After decades of stamping out crime, Plastic Man has been honored with a stamp of his own.
Plastic Man and nine other DC Comics characters - including Superman, Batman and Wonder Woman - are included in a set of 20 commemorative stamps issued July 21 by the U.S. Postal Service at Comic-Con International 2006, an annual comic book and pop culture show in San Diego.
The set includes an individual image of each character, as well as a reproduction of a comic book cover featuring the character. For Plastic Man, it's the cover of Plastic Man No. 4 from 1946.
The selection of Plastic Man may be a bit surprising, since better-known DC characters such as Robin and Batgirl were not included. Plastic Man was created in 1941 by artist Jack Cole, and won a following for the wild creativity of Cole's vision. He wrote and drew most Plastic Man stories through the late 1940s, bending and twisting the character through a wild landscape of thugs and villains.
DC, a unit of Time Warner Inc., acquired the rights to Plastic Man in 1956. The character has been published sporadically since then. A recent series - written and drawn by Kyle Baker - won numerous comics industry awards but was canceled earlier this year because of low sales.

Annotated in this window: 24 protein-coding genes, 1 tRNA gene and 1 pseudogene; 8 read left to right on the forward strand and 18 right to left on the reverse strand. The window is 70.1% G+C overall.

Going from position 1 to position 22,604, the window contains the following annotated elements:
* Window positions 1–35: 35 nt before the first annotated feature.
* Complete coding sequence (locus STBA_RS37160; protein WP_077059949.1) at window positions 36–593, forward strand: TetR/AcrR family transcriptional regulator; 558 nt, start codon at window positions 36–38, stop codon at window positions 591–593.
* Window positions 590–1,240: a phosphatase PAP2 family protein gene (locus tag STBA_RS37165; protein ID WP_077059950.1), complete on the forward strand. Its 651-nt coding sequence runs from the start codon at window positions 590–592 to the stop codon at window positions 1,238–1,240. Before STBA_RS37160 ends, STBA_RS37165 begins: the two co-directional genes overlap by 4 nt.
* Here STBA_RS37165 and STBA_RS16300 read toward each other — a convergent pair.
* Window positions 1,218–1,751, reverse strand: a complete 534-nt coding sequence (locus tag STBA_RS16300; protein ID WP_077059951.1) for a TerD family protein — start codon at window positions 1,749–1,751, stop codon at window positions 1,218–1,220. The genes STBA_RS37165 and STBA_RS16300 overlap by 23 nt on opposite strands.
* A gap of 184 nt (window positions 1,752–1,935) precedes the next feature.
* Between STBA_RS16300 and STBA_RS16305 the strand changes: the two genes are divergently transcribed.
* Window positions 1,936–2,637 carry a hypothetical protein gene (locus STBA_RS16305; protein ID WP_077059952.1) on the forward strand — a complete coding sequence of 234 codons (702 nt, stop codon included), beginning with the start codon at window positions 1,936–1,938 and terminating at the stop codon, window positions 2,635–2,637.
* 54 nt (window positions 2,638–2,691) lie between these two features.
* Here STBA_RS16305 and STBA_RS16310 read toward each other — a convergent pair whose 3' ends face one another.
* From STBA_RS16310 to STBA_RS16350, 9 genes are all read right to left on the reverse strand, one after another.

Plastic Man's only real foray into the public eye came in 1979, when he starred in his own animated cartoon, which ran for two seasons on ABC-TV.
So what allowed the pliable powerhouse to make the final cut on the DC stamp set?
Well, he can stretch. And he's got a colorful costume.
``It was a combination of what would look good artistically and the uniqueness the character would add to the pane [of stamps],'' David Failor, USPS executive director of stamp services, said in a July 24 telephone interview.
``We knew we wanted Superman, Batman and Wonder Woman, but the rest of it was really difficult,'' Failor added. ``There were so many hundreds of characters to choose from.''
USPS officials, including art director Carl Herrman, met with DC Comics President Paul Levitz and other DC personnel over a three-year period to design the set. Failor said Levitz was ``very instrumental'' in the selection process.
Originally, the USPS wanted to include 20 different DC characters, but settled on 10 characters on two stamps each, as a way of showing the artistic value of each character, officials said.
The single stamp of Plastic Man is from art by veteran artist Dick Giordano, while the cover of Plastic Man No. 4 was drawn by creator Cole.
The USPS receives 50,000 cards and letters each year suggesting ideas for stamp sets, officials said. The only other time a superhero was featured on a U.S. stamp came in 2000, when Superman appeared on a stamp commemorating the 20th century.
A total of 250 million stamps have been printed as part of the DC Comics set. The set will be available for about three months at any post office or online at www.usps.com.